5 PF, 8-9.

    6 Confessio Amantis, 1, 12, 15-16, 62-71. Printed in The English Works of John

    Goiver, ed. G. C. Macaulay, pp. 35-37.

    7 BD, 1096-1100.

    8 27-29.

  • CHAUCER'S LAUGHTER 29

    ered in his writings although every type of medieval fiction was com

    posed in a style of its own. The romance was written primarily for po-

    lite society and the religious writings for the Church. The fabliau or fab-

    1iau-like tale stood for the realistic values the middle-class men had in life.

    Chaucer was sent on an official mission to Italy in 1372 and in 1378. His

    journeys to Italy would have afforded him an opportunity to learn from

    Italian writers the human attitude which Arcite took up to love and

    which could be distinguished from the romantic attitude of romances.

    Arcite differentiates his attitude to love from Palamon's : HFor paramour

    I loved hire (i. e. Emily) firster thow. Thou woost nat yet now /

    wheither she be a womman or goddesse I / Thyn is affeccioun of hooly-

    nesse, / And myn is love, as to a creature."9 While in comptrollership

    he must have come into contact with merchants. That men shulde loven

    alwey causeles, / Who can a resoun fynde or wit in that?"10 It may

    be that such a selfish attitude toward love, no different from trading for

    profit, was easily perceived during the time when he was in the Customs

    House. The similar attitude toward marriage that the beloved are regard-

    ed as an object of sensual love, or as one of possessions is found in the

    Merchant's Tale, written when he was much older. Behind the bourgeois

    view on marriage is the doctrine of sordidness. It may be mentioned in

    connection with the Merchant's treatise on wives. HA wyf ! a, Seinte Mar-

    ie, benedicite ! / How myghte a man han any adversitee / That hath a

    wyf? Certes, I kan nat seye. / The blisse which that is bitwixe hem

    tweye / Ther may no tonge telle, or herte thynke. / If he be povre,

    she helpeth hym to swynke / She kepeth his good, and wasteth never a

    deel ; / Al that hire housbonde lust, hire liketh weel ; / She seith nat

    ones "nay, whan he seith "ye. "Do this," seith he ; "Al redy, sire,'

    seith she : / O blisful ordre of wedlok precious, / Thou art so murye,

    and eek so vertuous, / And so commended and appreved eek / That

    every man that halt hym worth a leek, / Upon his bare knees oughte al

    his lyf / Thanken his God that hym hath sent a wyf, / Or elles preye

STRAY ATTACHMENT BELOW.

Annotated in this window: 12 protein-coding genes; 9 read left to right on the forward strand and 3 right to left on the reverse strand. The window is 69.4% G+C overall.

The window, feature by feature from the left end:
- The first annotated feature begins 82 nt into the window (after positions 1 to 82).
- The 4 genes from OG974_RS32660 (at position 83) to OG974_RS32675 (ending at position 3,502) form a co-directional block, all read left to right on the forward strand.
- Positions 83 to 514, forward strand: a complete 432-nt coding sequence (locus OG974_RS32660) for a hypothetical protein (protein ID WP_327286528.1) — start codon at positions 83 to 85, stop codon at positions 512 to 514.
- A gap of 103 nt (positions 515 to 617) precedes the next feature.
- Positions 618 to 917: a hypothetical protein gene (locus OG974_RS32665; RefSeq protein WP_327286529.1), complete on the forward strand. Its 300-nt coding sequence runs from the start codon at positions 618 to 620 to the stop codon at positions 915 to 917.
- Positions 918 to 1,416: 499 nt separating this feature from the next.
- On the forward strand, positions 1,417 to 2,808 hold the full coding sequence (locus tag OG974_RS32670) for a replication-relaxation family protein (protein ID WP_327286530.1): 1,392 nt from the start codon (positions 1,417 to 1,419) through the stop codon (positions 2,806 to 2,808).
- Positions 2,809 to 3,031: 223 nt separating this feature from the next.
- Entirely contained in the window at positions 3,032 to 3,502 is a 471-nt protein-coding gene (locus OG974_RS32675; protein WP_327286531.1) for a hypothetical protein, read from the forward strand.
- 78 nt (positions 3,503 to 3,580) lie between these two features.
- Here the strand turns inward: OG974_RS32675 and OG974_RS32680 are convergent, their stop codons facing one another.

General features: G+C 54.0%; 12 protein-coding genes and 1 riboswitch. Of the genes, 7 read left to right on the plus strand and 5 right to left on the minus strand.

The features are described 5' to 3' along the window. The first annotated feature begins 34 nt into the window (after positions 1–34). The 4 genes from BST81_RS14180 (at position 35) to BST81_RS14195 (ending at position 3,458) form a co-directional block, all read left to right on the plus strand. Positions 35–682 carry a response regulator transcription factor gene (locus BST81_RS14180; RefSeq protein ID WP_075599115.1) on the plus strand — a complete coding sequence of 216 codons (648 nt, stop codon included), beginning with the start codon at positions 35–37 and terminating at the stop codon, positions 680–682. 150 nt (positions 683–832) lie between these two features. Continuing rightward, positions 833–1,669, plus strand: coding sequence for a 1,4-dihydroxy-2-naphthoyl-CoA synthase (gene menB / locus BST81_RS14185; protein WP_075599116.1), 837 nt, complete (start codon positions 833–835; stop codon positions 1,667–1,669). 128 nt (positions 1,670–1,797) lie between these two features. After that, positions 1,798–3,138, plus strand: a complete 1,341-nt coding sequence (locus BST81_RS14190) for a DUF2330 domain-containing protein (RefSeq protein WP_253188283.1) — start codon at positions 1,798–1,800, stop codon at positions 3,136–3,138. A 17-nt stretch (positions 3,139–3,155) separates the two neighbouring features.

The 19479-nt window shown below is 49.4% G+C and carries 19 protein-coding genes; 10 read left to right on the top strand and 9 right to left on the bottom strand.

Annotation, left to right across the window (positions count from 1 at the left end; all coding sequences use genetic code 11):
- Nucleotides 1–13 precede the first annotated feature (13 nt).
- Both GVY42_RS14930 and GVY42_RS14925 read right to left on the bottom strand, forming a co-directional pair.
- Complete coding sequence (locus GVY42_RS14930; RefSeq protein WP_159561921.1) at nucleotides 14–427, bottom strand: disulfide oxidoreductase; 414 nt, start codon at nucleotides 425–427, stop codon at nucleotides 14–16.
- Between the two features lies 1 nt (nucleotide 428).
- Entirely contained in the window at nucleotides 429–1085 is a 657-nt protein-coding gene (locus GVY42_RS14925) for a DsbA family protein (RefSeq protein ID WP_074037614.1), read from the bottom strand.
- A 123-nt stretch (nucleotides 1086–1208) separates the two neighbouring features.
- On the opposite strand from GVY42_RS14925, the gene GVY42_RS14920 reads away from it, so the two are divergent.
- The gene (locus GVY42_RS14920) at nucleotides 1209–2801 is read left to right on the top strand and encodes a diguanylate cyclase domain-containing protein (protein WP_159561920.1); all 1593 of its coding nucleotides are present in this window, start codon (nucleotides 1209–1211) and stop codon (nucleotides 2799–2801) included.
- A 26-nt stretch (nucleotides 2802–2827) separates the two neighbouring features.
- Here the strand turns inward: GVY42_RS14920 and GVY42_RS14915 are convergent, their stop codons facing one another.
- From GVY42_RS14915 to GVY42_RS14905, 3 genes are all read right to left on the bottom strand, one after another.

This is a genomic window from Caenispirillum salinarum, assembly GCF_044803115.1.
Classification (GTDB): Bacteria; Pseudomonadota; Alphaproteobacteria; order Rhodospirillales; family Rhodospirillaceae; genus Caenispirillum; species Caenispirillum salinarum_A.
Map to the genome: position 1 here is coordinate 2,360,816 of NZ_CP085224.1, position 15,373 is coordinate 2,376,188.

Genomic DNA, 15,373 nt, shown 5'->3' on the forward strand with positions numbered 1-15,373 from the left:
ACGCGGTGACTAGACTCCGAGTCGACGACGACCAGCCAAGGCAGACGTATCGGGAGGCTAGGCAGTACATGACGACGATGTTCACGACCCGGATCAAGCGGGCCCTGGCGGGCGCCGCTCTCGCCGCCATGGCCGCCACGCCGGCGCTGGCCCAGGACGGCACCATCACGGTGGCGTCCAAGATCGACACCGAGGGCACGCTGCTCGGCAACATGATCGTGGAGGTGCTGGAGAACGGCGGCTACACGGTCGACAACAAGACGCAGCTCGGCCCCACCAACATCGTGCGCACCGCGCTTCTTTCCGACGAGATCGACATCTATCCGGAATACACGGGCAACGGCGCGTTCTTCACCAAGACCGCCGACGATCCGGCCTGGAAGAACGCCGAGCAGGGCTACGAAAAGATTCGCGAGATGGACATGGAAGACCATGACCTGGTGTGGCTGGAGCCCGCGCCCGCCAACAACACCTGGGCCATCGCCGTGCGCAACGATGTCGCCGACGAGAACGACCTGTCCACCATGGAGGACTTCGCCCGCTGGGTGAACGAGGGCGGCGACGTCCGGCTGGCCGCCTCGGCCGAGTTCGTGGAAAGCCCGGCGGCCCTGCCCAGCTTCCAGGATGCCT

to God hym for to sende / A wyf, to laste unto his lyves ende."1* This

    kind of abuses against women is the characteristics borrowed from the anti-

    9 I(A), 1155-1159.

    10 PF, 590-591.

    ll IV(E), 1337-1354.

  • 30 TOSHINORI HIRA

    feminist tradition from St. Jerome to Walter Map.12 Women are usually

    represented as shrewd or beloved of yeomen. These views on women are

    found in the fabliaux. Alison of the Miller's Tale is "a prymerole, a

    piggesnye, / For any lord to leggen in his bedde, / Or yet for any good

    yeoman to wedde."13 Such a woman in the fabliau tale is made a laugh-

    ing-stock of her audience. Chaucer voices the views of the anti-feminist

    tale. The Host says in the Epilogue to the Merchant's Tale : "Lo, whiche

    sleightes and subtilitees / In wommen been ! for ay as bisy as bees /

    Been they, us sely men for to deceyve, / And from the soothe evere wol

    they weyve ; / By this Marchauntes tale it preveth weel."14 After 1385

    when Chaucer was made justice of the peace in Kent, or 1386 when he

    was elected Knight of the Shire for Kent he would have been in Kent and

    the wealthier country gentlemen and reeves may have associated with him.

    He would have been informed of villagers. His career as a man of busi-

    ness considerably altered the attitude of a love-poet. Experience in the

    actual world offered the fabliau approach to women which was against the

    courtly code of love. The fabliau tales have views on women, different

    from those of women the French courtly love taught him. Courtly love

    has a love-system of its own. Courtly love is the system under which the

    lady whom the lover serves appears regularly as an object of homage and

    the lovers in respect to her occupy the position of her vassals. "My word,

    my werk ys knyt so in youre bond / That, as an harpe obeieth to the

    hond / And maketh it soune after his fyngerynge, / Ryght so mowe ye

    oute of myn herte bringe / Swich vois, ryght as yow lyst, to laughe or

    pleyne. / Be ye my gide and lady sovereyne ! / As to myn erthly god

    to yow I calle, / Bothe in this werk and in my sorwes alle."15 Service

    or homage is of absolute value in the courtly scales of women. The god of

    Love demands : "alle wymmen serve